Nursing homes could close this winter as they face a crippling 100 percent increase in their heating bills, bosses warn.
Melanie Weatherby, co-chair of the Care Association Alliance, said the rising price of wholesale gas could be the “straw that breaks the camel.”
On average, a care home with 50 residents spends around £50,000 a year on gas and electricity bills.
But an energy broker has predicted that the price hikes could lead to healthcare providers – who are not protected by the price cap – paying double that amount.
It comes at a time when the boss of a collapsed energy company says requests for help have “fallen on deaf ears,” despite many suppliers on the brink of administration.
The price hikes have caused seven businesses to collapse since August and have prompted a government warning to prepare for the worst.
Melanie Weatherby, co-chair of the Care Association Alliance, said the rising price of wholesale gas could be the ‘straw that breaks the camel’s back’ (file photo)
Steve Silverwood, CEO of ECA Business Energy, told The Guardian: “Healthcare facilities that have not yet purchased energy for upcoming renewals will see a 100 percent increase.
‘A care home can spend £50,000 plus’ [on energy] and to double that is unbelievable.’
Mrs. Weatherby said, “It could be the drop that breaks the camel’s back.”
And Nadra Ahmed, of the National Care Association, warned of the impact price hikes will have in the winter, when the heating is on all the time.
The comments follow Green Energy’s founder and chief executive saying that “a majority” of the 40 companies he has spoken with in recent days are likely to collapse without further government support.
His company became the fifth supplier to go bankrupt in September, as rising gas prices contributed to the crisis that engulfed the sector.
On BBC Good Morning Scotland, Peter McGirr also said a meeting with Secretary of State Kwarteng had been “pretty pointless”, suggesting that people might not be able to heat their homes in the winter and then face a huge price hike in the new year.
He said: ‘We have lobbied tirelessly with the government and, along with 14 other suppliers, wrote an open letter at the beginning of the week saying the market is in crisis, we all need help.
The price hikes have caused seven energy companies to collapse since August and trigger a government warning to prepare for the worst (file photo)
“Unfortunately, it has fallen on deaf ears.
“We had a roundtable with the company secretary on Tuesday when he finally listened and spoke to all the small suppliers, but we were there for an hour and it felt like we were talking for an hour about what color we should get the stables now that all the horses are bolted.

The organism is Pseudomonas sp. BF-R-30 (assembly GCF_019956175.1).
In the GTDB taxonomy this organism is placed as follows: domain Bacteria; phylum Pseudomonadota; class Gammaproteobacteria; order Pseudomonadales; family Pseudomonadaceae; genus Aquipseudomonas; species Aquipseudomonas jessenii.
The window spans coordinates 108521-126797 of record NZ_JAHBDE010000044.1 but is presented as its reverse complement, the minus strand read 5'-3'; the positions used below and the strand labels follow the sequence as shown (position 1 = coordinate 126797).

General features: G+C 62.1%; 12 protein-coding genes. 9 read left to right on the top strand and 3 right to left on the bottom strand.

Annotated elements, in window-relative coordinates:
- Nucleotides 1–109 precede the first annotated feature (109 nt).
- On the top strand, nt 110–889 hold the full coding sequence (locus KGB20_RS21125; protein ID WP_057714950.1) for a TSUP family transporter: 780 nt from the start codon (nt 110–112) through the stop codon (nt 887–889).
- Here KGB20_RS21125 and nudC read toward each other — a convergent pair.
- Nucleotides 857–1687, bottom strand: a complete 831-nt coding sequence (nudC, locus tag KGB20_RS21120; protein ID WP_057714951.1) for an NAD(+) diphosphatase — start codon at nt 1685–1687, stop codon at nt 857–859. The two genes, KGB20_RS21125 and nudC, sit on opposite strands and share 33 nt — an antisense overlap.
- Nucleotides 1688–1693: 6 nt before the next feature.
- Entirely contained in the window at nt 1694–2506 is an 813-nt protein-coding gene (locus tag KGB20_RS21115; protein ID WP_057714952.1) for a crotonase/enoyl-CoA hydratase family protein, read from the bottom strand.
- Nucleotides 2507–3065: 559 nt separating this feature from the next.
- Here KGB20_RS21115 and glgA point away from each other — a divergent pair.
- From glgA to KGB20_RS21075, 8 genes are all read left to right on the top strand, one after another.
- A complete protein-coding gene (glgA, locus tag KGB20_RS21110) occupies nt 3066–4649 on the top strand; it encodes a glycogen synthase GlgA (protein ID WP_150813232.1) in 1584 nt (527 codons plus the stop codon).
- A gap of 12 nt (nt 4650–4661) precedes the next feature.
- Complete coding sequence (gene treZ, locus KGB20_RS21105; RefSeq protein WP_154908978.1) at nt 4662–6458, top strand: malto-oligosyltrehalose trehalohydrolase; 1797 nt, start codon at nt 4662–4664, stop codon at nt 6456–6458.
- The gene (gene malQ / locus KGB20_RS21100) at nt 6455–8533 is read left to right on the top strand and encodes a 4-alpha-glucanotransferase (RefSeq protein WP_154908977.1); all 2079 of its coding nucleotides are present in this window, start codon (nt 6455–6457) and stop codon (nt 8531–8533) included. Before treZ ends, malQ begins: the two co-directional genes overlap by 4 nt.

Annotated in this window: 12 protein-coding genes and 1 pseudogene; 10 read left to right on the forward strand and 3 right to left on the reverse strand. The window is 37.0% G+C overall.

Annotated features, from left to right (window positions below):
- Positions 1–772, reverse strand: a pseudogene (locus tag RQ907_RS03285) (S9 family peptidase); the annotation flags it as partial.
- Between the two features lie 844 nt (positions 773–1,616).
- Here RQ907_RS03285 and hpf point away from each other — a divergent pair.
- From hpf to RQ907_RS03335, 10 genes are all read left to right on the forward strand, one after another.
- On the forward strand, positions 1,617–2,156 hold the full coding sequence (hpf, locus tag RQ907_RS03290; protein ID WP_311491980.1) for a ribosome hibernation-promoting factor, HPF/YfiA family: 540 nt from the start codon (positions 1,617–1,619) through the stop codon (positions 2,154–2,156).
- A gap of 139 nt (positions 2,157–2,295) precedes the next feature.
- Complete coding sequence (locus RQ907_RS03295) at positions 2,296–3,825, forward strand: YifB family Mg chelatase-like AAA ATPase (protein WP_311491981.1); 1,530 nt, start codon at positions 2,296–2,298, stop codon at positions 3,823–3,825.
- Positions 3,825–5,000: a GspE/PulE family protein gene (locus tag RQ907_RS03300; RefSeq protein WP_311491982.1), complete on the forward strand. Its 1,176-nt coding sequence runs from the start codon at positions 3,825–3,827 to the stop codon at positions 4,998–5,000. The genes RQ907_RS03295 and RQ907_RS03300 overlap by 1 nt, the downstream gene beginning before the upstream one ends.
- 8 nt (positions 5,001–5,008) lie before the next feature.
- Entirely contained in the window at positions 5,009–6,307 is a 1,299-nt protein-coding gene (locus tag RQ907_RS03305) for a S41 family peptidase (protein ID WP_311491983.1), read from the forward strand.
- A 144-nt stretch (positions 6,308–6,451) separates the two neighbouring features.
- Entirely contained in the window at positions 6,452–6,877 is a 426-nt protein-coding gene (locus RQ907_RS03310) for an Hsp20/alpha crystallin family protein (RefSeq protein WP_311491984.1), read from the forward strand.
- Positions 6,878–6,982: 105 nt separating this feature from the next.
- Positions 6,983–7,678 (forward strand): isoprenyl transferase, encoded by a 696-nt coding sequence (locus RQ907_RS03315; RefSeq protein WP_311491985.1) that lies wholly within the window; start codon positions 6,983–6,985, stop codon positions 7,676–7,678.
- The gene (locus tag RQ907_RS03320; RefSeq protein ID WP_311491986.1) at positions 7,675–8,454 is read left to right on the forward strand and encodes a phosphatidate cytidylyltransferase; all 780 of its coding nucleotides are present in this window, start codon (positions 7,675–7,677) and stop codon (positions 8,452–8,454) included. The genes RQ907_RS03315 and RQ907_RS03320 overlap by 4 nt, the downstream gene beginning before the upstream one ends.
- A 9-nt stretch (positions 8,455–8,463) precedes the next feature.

“So it was pretty pointless, to be honest.”
On Thursday, Mr Kwarteng denied being complacent about 18-month-old warnings about risks to Britain’s energy supply after 1.5 million people were left without a supplier.
With 800,000 consumers losing their suppliers on Wednesday alone, two energy companies have since tried to make it harder for new customers to sign up for their services as they try to survive the current turbulence.
Yesterday Kwasi Kwarteng (pictured) denied being complacent over 18-month-old warnings about risks to Britain’s energy supply after 1.5 million people were left without a supplier
Shadow company secretary Ed Miliband quoted a letter from energy regulator Ofgem warning of a “systemic risk to the energy supply as a whole” sent 18 months ago.
Opposition leader Sir Keir Starmer tweeted that the details show the government “warned of an impending crisis and failed to prepare”.
But earlier in the House of Commons, Mr Kwarteng insisted that industry and the market will find the solution to the energy crisis.
Responding to an urgent question from Labour, he said: ‘The Government has been clear that consumer protection is our primary focus and shapes our entire approach to it.
‘With the energy ceiling, we continue to protect consumers.
“The solution to this crisis will be found in industry and the market, as is happening now, and the government – I repeat – will not rescue bankrupt energy companies.”
MailOnline has contacted the Ministry of Health and Social Care for comment.